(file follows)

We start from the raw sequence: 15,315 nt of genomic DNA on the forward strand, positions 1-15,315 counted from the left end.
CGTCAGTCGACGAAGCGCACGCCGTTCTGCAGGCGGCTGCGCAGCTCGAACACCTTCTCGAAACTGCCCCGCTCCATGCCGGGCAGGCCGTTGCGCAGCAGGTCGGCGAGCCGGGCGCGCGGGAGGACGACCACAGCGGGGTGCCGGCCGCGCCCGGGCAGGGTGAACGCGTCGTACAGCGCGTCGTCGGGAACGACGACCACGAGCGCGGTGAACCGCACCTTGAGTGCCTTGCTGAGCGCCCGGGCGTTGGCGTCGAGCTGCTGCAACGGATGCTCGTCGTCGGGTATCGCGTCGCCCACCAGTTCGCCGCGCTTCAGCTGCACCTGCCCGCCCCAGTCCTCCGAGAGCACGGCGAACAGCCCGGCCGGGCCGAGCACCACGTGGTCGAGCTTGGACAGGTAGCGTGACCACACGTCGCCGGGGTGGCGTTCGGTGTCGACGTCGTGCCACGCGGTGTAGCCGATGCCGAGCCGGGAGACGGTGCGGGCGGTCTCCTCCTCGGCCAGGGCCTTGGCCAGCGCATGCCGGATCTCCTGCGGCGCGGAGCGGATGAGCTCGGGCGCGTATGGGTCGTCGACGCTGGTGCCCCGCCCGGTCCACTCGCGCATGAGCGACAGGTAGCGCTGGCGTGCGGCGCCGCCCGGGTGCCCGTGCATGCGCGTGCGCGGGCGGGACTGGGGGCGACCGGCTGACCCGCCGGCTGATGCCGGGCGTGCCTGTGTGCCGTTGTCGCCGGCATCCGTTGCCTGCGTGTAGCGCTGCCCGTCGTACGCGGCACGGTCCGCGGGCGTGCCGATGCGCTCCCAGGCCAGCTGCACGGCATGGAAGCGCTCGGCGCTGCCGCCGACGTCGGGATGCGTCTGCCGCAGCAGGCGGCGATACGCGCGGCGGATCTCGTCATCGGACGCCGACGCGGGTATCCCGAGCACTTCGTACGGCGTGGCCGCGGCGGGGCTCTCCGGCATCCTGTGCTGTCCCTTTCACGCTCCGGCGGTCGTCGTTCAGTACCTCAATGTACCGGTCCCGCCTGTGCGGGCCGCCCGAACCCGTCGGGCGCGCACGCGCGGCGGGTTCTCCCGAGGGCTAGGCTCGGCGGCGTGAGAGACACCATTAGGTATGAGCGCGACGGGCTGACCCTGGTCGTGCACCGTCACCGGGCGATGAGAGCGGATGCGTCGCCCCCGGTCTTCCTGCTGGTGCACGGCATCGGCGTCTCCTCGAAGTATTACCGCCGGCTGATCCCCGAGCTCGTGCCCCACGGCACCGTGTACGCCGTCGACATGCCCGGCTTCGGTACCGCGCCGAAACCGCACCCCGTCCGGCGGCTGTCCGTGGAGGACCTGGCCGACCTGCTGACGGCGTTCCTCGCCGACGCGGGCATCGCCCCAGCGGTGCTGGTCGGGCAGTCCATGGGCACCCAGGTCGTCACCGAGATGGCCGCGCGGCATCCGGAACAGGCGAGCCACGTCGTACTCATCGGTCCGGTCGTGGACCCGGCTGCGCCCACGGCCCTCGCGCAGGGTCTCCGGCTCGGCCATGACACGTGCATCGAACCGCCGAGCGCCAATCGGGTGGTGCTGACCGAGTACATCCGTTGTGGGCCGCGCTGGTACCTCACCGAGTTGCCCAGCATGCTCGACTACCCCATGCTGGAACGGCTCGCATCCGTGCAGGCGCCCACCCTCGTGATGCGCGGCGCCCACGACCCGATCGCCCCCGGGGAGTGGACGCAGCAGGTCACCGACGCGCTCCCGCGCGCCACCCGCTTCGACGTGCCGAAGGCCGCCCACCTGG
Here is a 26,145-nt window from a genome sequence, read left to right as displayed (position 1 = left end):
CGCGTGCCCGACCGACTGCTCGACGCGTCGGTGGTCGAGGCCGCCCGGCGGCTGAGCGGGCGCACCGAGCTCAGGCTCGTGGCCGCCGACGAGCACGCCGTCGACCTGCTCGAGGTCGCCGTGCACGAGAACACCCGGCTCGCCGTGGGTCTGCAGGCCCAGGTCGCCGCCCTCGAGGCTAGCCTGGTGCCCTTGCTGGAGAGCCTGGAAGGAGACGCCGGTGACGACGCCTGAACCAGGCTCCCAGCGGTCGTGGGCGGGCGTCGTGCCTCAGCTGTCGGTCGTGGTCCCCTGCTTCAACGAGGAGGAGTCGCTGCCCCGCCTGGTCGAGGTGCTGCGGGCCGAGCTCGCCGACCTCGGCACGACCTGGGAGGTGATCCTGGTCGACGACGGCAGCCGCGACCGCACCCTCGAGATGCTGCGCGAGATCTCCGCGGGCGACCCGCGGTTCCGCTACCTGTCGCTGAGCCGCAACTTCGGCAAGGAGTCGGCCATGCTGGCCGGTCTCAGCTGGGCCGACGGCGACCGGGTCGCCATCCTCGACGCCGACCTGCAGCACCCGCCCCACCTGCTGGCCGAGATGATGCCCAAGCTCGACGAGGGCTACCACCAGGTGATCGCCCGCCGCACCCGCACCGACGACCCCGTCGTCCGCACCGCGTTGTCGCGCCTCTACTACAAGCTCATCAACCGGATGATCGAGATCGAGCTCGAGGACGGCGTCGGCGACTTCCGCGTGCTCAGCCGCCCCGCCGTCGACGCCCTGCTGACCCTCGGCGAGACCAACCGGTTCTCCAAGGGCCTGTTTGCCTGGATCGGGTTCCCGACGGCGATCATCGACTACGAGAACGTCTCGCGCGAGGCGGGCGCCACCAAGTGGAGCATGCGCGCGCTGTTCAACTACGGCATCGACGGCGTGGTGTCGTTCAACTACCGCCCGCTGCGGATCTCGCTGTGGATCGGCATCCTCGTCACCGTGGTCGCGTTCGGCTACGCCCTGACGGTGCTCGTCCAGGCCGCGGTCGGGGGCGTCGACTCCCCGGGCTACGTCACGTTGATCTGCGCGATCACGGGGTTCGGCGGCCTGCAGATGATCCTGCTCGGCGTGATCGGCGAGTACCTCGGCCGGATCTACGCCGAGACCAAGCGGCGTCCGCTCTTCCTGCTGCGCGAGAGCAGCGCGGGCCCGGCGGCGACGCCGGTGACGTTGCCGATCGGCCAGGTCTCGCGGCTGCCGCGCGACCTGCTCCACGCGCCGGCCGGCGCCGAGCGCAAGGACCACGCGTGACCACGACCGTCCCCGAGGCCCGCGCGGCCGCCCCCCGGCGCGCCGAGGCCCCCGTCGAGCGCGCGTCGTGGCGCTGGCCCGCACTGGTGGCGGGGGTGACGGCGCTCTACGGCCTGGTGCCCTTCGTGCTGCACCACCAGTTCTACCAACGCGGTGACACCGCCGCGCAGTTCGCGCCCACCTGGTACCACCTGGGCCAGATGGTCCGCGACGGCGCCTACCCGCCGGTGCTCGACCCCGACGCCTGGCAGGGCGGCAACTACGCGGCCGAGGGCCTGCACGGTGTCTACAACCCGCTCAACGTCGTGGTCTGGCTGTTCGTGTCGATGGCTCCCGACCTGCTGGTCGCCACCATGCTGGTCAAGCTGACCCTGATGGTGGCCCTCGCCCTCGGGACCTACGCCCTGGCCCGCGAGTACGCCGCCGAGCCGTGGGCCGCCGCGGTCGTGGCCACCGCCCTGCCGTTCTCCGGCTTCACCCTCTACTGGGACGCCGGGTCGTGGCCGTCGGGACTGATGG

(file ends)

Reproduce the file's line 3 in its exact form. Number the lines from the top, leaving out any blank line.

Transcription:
Here is a 26,145-nt window from a genome sequence, read left to right as displayed (position 1 = left end):